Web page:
We had to get out of the rickshaws outside the hotel because the rickshaws were not allowed through the front gates.  Apparently the guests at this hotel don’t take rickshaws- no riffraff for the Taj hotel!  We walked through a metal detector and the white marble lobby to get to the restaurant.  The Rain Tree was set far back from the main hotel building, surrounded by tall trees covered with dark green creeper plants.  There were three Indian musicians playing live music on a platform by a reflecting pool and I felt instantly transported to a tranquil garden oasis.  We decided to sit outside under the stars to enjoy the beautiful night.  I had a delectable watermelon and mint juice to start (still keeping my no alcohol rule for India) and shared a few delightful vegetarian dishes.  My dining companions had cosmos, vodka martinis, beers, and lamb dishes, which all looked delicious but off limits for me.

My dinner at the Rain Tree

During dinner we all commented on how odd it is to go from the utter chaos of the streets of Chennai to this gorgeous and luxurious place within seconds.  You can see a half naked child running on the side of the street barefoot and then walk into a shopping mall where everything seems to be in abundance.  Our lovely evening went by in a flash and before we knew it, we were the last ones left in the garden.  We, or at least I, took a deep breath to get ready to deal with the rickshaw drivers and the outside world.  The first driver said he’d take us home for 200 rupees.  We tried to negotiate him down to 150 but he refused.  We walked away to find another rickshaw with the first driver now trying to chase and wave us back.  Not a happy situation when it’s nearly midnight and there aren’t a lot of rickshaws in the vicinity.  But finally one of my clever friends walked down the street and got us a rickshaw for 80 rupees.  A fair price and a nice way to finish out the evening that was so pleasant.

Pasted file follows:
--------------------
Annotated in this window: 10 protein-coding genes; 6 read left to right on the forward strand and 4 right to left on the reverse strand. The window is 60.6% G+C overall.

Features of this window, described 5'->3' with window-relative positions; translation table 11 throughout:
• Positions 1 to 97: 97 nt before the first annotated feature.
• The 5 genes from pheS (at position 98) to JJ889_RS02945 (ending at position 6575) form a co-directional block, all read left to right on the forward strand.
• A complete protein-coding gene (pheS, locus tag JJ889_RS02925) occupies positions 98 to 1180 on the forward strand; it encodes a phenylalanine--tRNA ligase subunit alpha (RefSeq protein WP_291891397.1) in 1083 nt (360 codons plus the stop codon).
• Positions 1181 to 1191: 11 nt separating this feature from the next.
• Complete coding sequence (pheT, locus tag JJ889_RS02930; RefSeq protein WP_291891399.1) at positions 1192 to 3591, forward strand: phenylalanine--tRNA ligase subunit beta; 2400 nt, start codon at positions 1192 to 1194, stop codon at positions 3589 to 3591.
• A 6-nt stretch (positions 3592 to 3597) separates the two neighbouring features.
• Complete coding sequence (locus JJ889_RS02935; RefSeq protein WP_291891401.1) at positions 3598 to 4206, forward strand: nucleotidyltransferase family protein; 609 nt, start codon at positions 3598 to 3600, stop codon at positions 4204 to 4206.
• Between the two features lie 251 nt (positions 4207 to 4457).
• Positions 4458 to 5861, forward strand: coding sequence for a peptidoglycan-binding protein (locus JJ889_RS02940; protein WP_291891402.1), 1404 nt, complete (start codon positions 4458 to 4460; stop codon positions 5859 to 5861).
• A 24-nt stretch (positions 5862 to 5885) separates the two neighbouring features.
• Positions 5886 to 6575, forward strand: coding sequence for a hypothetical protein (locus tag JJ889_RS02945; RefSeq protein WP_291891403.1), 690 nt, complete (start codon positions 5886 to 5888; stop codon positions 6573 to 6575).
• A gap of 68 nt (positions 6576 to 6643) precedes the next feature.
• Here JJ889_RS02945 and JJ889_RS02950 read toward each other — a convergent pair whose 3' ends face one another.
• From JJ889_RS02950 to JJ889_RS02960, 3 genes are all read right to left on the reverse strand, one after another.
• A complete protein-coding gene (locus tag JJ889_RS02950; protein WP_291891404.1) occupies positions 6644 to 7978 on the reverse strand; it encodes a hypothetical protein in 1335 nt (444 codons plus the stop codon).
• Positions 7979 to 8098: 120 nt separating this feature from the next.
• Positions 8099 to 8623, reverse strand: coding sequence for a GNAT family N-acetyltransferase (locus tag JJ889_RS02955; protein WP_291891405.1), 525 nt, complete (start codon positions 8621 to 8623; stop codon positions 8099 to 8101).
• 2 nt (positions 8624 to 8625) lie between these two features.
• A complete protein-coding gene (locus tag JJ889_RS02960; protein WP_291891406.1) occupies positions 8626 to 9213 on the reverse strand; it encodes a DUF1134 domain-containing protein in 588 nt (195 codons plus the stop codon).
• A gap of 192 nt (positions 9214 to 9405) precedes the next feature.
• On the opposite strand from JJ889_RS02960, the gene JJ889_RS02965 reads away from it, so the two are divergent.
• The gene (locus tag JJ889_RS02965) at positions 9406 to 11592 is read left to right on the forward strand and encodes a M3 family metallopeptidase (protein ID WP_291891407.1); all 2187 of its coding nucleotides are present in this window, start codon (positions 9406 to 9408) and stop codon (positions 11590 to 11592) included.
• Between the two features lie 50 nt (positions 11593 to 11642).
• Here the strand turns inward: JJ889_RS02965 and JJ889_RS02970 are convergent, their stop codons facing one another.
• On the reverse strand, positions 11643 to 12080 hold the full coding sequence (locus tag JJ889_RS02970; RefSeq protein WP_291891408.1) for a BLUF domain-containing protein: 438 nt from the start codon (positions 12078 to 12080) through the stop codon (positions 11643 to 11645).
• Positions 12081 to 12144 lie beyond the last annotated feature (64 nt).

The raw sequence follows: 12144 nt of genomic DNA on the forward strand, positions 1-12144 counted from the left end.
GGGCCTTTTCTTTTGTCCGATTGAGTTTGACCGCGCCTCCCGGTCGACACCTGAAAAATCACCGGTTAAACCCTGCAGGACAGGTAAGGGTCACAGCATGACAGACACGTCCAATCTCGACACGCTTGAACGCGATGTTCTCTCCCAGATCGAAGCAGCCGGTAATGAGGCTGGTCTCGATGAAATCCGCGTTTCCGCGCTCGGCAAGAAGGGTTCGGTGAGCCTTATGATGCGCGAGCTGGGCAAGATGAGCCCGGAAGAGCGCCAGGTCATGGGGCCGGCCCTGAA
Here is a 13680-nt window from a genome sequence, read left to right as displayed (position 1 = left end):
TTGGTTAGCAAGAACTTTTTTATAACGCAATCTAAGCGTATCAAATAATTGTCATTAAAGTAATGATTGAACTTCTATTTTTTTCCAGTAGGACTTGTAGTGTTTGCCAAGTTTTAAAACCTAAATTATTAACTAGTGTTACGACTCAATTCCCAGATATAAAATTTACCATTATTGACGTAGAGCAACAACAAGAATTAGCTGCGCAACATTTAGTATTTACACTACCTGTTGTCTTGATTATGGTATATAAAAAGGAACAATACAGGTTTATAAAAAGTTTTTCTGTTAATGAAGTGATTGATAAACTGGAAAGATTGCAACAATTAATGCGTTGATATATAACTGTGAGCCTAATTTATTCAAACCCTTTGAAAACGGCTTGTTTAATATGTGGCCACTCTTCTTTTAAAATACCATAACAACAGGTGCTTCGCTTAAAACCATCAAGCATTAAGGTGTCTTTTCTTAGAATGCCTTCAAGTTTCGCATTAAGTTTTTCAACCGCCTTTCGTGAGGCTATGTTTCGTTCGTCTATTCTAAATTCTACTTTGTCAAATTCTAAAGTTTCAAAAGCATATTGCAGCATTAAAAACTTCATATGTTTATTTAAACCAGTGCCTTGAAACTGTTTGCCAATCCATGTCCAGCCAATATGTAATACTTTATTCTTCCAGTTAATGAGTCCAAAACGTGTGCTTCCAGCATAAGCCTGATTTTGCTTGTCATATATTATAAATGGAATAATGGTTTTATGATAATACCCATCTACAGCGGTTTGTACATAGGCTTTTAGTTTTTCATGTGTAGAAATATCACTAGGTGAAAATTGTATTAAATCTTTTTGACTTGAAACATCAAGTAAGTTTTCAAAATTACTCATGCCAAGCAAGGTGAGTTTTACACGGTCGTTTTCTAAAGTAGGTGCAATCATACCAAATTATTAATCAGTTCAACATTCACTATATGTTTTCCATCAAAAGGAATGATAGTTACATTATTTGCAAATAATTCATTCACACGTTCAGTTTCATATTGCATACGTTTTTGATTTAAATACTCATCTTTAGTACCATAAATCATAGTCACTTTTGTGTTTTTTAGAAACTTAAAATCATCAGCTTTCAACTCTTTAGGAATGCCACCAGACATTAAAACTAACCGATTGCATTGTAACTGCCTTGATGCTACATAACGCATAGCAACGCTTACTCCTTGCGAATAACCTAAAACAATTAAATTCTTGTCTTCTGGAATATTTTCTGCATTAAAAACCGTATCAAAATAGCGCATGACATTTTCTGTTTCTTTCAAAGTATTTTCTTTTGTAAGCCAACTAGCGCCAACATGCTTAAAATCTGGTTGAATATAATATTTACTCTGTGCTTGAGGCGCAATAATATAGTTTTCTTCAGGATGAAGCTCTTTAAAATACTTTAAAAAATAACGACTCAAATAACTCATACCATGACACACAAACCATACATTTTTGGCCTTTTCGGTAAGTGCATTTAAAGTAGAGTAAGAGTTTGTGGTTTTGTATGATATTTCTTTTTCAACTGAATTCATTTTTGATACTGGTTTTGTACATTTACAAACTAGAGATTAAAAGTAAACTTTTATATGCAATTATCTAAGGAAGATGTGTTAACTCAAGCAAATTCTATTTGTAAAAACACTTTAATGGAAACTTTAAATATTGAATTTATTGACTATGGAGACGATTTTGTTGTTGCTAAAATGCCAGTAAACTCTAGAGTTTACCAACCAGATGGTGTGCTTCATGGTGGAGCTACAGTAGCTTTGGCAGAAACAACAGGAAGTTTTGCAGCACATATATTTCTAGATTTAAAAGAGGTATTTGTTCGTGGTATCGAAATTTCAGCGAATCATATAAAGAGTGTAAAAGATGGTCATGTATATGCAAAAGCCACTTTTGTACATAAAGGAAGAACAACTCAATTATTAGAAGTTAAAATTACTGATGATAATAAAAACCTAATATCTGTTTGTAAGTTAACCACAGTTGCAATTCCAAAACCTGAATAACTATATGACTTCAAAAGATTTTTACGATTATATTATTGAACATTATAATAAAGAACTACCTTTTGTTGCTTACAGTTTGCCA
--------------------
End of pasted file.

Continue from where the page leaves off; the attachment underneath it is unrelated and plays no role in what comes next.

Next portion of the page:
New York had its share of difficulties and stressful days, but India?  You observe, steady yourself, and take it all in – the good, the bad, the ugly.  I’m  not quite sure how to reconcile the severe disparity in wealth I witnessed this weekend.  I’m processing and taking all parts of India in.

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2 Responses to All part of India…

  1. asami says:

    I’m so with you on haggling. It’s not that I can’t afford what they’re asking; but knowing you’re getting ripped off is frustrating, no matter how little it costs. It’s not that I’m against negotiating, but you’re at a clear disadvantage when you’re new in town (or just passing through) and have no idea how long it will take to get somewhere, nor how much it “should” cost. It gets so stressful, I almost avoided tuk tuks and taxis, and preferred crowded, noisy, un-air conditioned buses just to pay a set fare.

  2. Pingback: With friends from near and far at Ente Keralam « Dream! Go! Live!